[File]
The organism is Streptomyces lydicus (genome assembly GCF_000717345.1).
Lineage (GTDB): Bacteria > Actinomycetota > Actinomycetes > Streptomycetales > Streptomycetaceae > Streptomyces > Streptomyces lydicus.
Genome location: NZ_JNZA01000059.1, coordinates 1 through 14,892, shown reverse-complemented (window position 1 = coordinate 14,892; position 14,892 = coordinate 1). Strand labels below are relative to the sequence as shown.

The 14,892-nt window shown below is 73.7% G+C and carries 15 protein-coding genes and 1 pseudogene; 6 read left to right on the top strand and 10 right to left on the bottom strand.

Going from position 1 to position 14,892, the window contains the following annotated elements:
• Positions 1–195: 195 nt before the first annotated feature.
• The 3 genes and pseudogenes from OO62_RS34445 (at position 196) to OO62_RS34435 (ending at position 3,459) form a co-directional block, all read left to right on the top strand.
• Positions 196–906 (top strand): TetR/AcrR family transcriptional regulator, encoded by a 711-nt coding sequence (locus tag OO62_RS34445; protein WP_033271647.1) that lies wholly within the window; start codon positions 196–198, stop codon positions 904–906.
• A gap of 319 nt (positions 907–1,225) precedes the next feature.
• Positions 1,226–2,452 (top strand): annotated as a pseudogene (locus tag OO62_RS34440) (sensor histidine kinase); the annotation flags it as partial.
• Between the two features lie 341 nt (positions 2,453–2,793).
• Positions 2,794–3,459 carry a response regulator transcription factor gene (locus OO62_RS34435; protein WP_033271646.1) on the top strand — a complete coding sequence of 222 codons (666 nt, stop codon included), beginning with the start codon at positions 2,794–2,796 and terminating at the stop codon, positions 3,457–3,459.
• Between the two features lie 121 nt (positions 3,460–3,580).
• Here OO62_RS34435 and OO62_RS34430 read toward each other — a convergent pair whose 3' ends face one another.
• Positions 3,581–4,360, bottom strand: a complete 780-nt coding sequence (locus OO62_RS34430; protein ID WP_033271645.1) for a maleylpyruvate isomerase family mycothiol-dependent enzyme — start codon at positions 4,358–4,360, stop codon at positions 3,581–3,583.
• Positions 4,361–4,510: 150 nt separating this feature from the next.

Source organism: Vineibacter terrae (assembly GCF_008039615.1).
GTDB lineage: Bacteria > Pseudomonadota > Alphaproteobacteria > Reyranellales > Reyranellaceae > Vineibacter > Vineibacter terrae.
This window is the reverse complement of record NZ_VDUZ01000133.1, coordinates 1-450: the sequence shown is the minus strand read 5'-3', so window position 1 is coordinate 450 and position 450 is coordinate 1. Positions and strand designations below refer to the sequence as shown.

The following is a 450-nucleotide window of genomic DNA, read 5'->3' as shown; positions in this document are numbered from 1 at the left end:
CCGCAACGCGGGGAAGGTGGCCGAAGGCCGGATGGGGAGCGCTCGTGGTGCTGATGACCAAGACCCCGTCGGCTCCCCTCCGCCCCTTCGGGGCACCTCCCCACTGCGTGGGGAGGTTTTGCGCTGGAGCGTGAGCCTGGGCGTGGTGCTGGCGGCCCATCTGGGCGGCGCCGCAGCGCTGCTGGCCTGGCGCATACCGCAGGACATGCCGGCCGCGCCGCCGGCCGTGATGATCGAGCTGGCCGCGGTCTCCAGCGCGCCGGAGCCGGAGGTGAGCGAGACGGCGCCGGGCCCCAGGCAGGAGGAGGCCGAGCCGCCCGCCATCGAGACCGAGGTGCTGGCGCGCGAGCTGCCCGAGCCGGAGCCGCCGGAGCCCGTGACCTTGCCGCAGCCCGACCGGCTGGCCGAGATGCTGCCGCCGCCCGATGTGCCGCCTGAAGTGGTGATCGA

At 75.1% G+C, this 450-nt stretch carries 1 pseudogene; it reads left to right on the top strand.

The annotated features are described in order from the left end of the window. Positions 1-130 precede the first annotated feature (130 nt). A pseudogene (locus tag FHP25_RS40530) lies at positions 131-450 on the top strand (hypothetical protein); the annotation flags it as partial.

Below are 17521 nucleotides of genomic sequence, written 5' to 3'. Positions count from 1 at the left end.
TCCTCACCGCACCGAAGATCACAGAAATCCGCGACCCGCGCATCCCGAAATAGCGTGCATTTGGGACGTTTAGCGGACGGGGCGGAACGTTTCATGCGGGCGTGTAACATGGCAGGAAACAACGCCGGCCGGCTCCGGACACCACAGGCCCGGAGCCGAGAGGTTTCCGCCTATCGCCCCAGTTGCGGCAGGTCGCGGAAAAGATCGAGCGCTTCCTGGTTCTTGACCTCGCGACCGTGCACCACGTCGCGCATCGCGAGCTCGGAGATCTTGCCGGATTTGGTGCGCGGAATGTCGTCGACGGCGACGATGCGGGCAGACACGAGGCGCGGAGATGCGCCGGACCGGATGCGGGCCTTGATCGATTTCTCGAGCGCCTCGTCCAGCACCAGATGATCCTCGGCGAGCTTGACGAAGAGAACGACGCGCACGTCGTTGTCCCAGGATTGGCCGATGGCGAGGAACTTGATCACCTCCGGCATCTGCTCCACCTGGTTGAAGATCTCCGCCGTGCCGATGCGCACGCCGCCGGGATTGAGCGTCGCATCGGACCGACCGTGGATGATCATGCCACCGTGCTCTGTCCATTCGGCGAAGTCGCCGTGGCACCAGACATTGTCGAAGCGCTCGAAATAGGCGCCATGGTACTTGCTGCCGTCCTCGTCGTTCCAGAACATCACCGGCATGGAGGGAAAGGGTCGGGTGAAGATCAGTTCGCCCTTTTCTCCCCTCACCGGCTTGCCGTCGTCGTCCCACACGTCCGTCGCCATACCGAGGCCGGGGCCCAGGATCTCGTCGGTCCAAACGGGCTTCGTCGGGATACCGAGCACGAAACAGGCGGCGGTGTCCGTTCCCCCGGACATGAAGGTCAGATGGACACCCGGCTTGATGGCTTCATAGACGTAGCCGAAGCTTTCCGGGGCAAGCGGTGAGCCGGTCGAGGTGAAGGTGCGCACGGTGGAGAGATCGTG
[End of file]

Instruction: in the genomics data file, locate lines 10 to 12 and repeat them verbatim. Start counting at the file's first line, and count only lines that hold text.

• Positions 1,226–2,452 (top strand): annotated as a pseudogene (locus tag OO62_RS34440) (sensor histidine kinase); the annotation flags it as partial.
• Between the two features lie 341 nt (positions 2,453–2,793).
• Positions 2,794–3,459 carry a response regulator transcription factor gene (locus OO62_RS34435; protein WP_033271646.1) on the top strand — a complete coding sequence of 222 codons (666 nt, stop codon included), beginning with the start codon at positions 2,794–2,796 and terminating at the stop codon, positions 3,457–3,459.